1283rd OGM and Open Lecture

Distinguished Professor Elizabeth Elliott“Drinking for three: Mother, baby and society”

Distinguished Professor Elizabeth Elliott AM FRSN FAHMS

The University of Sydney and
Sydney Children’s Hospital (Westmead)

Date: Wednesday, 3 June 2020, 6.30pm
Venue: Zoom Webinar
Video recording: YouTube video

Summary: Australians love alcohol! Amongst the highest consumers in the world, we are renowned for our excellent quality wine. Our national sporting teams are sponsored by the alcohol industry and advertising and promotion of alcohol is rife, including to children. Yet the costs of alcohol are immense. It is difficult to measure the full economic impact of alcohol on our health and mental health and our education, child protection and justice systems. It is impossible to measure the costs to individuals and society.

Alcohol has a particularly devastating impact on the most vulnerable members of society — our children. Tonight, I will discuss the topic of fetal alcohol spectrum disorder (FASD) and the current state of play in Australia. FASD results from the brain injury to the unborn child that is caused by prenatal alcohol exposure. Children with FASD have severe neurodevelopmental impairment, birth anomalies and learning and behavioural problems, which have lifelong consequences.

Over two decades there has been enormous progress in the recognition of FASD as a significant but preventable public health problem. Clinical practice, education, service development and policy have been guided by a national collaborative approach involving clinicians, researchers, parent support groups, Indigenous communities and NGOs — with government and NHMRC funding. We have a national action plan, advisory group, website, and disease register, training programs and specialist FASD assessment clinics, and research and clinical networks. We have innovative diagnostic techniques and access to the NDIS. But, the future is prevention, which remains our biggest challenge: 60% of Australian women continue to drink during pregnancy and children are increasingly diagnosed with FASD. We know what will minimise alcohol harms but face significant challenges to implementing these interventions, as will be discussed.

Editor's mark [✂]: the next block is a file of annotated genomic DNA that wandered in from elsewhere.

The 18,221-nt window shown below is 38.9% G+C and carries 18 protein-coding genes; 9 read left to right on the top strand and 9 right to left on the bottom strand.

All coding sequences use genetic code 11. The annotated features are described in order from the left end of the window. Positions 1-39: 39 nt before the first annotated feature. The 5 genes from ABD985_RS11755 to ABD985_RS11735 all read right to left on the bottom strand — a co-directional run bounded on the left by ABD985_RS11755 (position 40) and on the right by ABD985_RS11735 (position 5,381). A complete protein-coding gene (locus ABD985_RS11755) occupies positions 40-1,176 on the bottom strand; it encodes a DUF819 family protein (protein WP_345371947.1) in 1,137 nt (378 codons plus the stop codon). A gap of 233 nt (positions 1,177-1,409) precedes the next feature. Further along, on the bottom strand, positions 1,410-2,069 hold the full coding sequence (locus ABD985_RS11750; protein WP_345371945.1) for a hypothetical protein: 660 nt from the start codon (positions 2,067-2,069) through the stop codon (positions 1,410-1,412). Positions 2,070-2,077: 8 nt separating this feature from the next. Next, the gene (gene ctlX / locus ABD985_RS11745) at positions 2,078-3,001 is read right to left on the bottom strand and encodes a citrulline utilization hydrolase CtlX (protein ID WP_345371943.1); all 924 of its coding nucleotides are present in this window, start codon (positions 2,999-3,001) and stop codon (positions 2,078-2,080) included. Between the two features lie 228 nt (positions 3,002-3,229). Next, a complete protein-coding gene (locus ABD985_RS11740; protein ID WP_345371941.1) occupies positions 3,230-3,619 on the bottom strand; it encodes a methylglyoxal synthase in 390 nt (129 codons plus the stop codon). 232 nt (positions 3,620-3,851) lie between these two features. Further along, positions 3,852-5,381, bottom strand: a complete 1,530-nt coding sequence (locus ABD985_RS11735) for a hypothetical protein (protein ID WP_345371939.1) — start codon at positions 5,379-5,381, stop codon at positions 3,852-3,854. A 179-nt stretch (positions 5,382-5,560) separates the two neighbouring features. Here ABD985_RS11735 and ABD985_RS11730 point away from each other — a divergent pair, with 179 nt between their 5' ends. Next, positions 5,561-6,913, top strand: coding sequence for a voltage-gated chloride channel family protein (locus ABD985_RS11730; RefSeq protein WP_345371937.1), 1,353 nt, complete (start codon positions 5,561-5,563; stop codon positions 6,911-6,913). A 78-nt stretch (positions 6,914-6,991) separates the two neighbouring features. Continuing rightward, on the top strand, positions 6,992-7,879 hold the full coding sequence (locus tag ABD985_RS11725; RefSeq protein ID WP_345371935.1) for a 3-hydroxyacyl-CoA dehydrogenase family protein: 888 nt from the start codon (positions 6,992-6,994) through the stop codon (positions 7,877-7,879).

About the speaker: Distinguished Professor Elizabeth Elliott holds a Chair in Paediatrics and Child Health at the University of Sydney and is Consultant Paediatrician at the Sydney Children’s Hospitals Network (Westmead). She holds a prestigious Practitioner Fellowship, her third, from the National Health and Medical Research Council of Australia. In 2019 she received the James Cook Medal for 2018 from the Royal Society of NSW – its highest honour – and was the first female amongst its 47 recipients at that time.

Professor Elliott has dedicated her career to advancing human rights, health and quality of life for ill and disadvantaged children in Australia and beyond, through education, research, clinical care and advocacy. Specific examples include promoting the health and human rights of: children disabled by rare diseases, FASD and vaccine-preventable and other infectious diseases; Aboriginal and Torres Strait Islander children, particularly those in remote Australia; Asylum Seeker and Refugee Children, particularly in Immigration detention; children receiving Cochlear implants; Children with Female Genital Mutilation or Cutting (FGMC); and Children living in developing countries in our region, particularly Vietnam.

For over 20 years, Professor Elliott has worked to improve the lives of children with Fetal Alcohol Spectrum Disorder (FASD) in Australia. She is regarded as pre-eminent in advocacy, research, policy and clinical care regarding FASD and has an international reputation in the field. She is a member of the Australian Government’s FASD Advisory Committee; Co-Director of the NHMRC Centre for Research Excellence in FASD; Co-Director of the Care and Intervention for Children and Adolescents with Drug and Alcohol Problems (CIDADA); and Head of the CICADA NSW FASD Assessment clinic.

Australian Government funding has allowed Professor Elliott and colleagues to: conduct a FASD prevalence study in remote Aboriginal communities of WA and develop a national Guide to the Diagnosis of FASD, a national Hub (website), a national surveillance system and case Register for FASD, a program to evaluate and disseminate the Diagnostic Guide, and a series of online e-learning modules on alcohol use in pregnancy and FASD. She leads several NHMRC and government funded projects on alcohol in pregnancy and FASD. In 2018 she received the Australian Medical Association’s Excellence in Healthcare Award for her work in FASD and in 2019 received the Starfish Award for research and advocacy in at the International FASD conference in Canada.

Professor Elliott will speak on “Drinking for Three: Mother, baby and society”, a consideration of the urgency of properly addressing Fetal Alcohol Spectrum Disorder.

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